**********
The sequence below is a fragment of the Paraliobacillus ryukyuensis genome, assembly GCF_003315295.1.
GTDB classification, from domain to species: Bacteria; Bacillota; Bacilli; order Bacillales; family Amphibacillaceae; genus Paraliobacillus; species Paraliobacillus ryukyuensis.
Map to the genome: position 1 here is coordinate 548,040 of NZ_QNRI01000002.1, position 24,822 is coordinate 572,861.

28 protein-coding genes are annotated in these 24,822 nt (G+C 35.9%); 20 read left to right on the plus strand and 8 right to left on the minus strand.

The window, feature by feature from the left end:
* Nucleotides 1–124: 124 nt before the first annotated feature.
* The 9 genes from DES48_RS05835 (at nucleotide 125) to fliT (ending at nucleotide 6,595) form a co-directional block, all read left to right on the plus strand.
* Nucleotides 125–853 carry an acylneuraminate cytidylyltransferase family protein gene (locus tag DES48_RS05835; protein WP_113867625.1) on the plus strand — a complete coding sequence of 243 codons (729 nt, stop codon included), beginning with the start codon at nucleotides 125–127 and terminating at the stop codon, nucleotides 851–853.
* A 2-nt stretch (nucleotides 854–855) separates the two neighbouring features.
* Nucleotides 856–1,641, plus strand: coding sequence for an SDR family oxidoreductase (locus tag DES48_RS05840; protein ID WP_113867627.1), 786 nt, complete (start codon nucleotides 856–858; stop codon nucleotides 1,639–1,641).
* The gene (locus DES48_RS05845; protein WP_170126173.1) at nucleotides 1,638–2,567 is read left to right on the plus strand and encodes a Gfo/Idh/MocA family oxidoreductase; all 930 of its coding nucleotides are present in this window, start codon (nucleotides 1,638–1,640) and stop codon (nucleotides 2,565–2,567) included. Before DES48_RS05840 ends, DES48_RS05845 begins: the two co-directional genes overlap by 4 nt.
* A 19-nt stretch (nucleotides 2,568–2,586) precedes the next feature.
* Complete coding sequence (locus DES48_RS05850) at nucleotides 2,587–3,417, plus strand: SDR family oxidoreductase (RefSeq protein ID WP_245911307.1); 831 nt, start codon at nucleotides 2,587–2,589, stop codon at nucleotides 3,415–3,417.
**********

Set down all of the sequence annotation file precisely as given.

The sequence below is a fragment of the Paraliobacillus ryukyuensis genome, assembly GCF_003315295.1.
GTDB classification, from domain to species: Bacteria; Bacillota; Bacilli; order Bacillales; family Amphibacillaceae; genus Paraliobacillus; species Paraliobacillus ryukyuensis.
Map to the genome: position 1 here is coordinate 548,040 of NZ_QNRI01000002.1, position 24,822 is coordinate 572,861.

28 protein-coding genes are annotated in these 24,822 nt (G+C 35.9%); 20 read left to right on the plus strand and 8 right to left on the minus strand.

The window, feature by feature from the left end:
* Nucleotides 1–124: 124 nt before the first annotated feature.
* The 9 genes from DES48_RS05835 (at nucleotide 125) to fliT (ending at nucleotide 6,595) form a co-directional block, all read left to right on the plus strand.
* Nucleotides 125–853 carry an acylneuraminate cytidylyltransferase family protein gene (locus tag DES48_RS05835; protein WP_113867625.1) on the plus strand — a complete coding sequence of 243 codons (729 nt, stop codon included), beginning with the start codon at nucleotides 125–127 and terminating at the stop codon, nucleotides 851–853.
* A 2-nt stretch (nucleotides 854–855) separates the two neighbouring features.
* Nucleotides 856–1,641, plus strand: coding sequence for an SDR family oxidoreductase (locus tag DES48_RS05840; protein ID WP_113867627.1), 786 nt, complete (start codon nucleotides 856–858; stop codon nucleotides 1,639–1,641).
* The gene (locus DES48_RS05845; protein WP_170126173.1) at nucleotides 1,638–2,567 is read left to right on the plus strand and encodes a Gfo/Idh/MocA family oxidoreductase; all 930 of its coding nucleotides are present in this window, start codon (nucleotides 1,638–1,640) and stop codon (nucleotides 2,565–2,567) included. Before DES48_RS05840 ends, DES48_RS05845 begins: the two co-directional genes overlap by 4 nt.
* A 19-nt stretch (nucleotides 2,568–2,586) precedes the next feature.
* Complete coding sequence (locus DES48_RS05850) at nucleotides 2,587–3,417, plus strand: SDR family oxidoreductase (RefSeq protein ID WP_245911307.1); 831 nt, start codon at nucleotides 2,587–2,589, stop codon at nucleotides 3,415–3,417.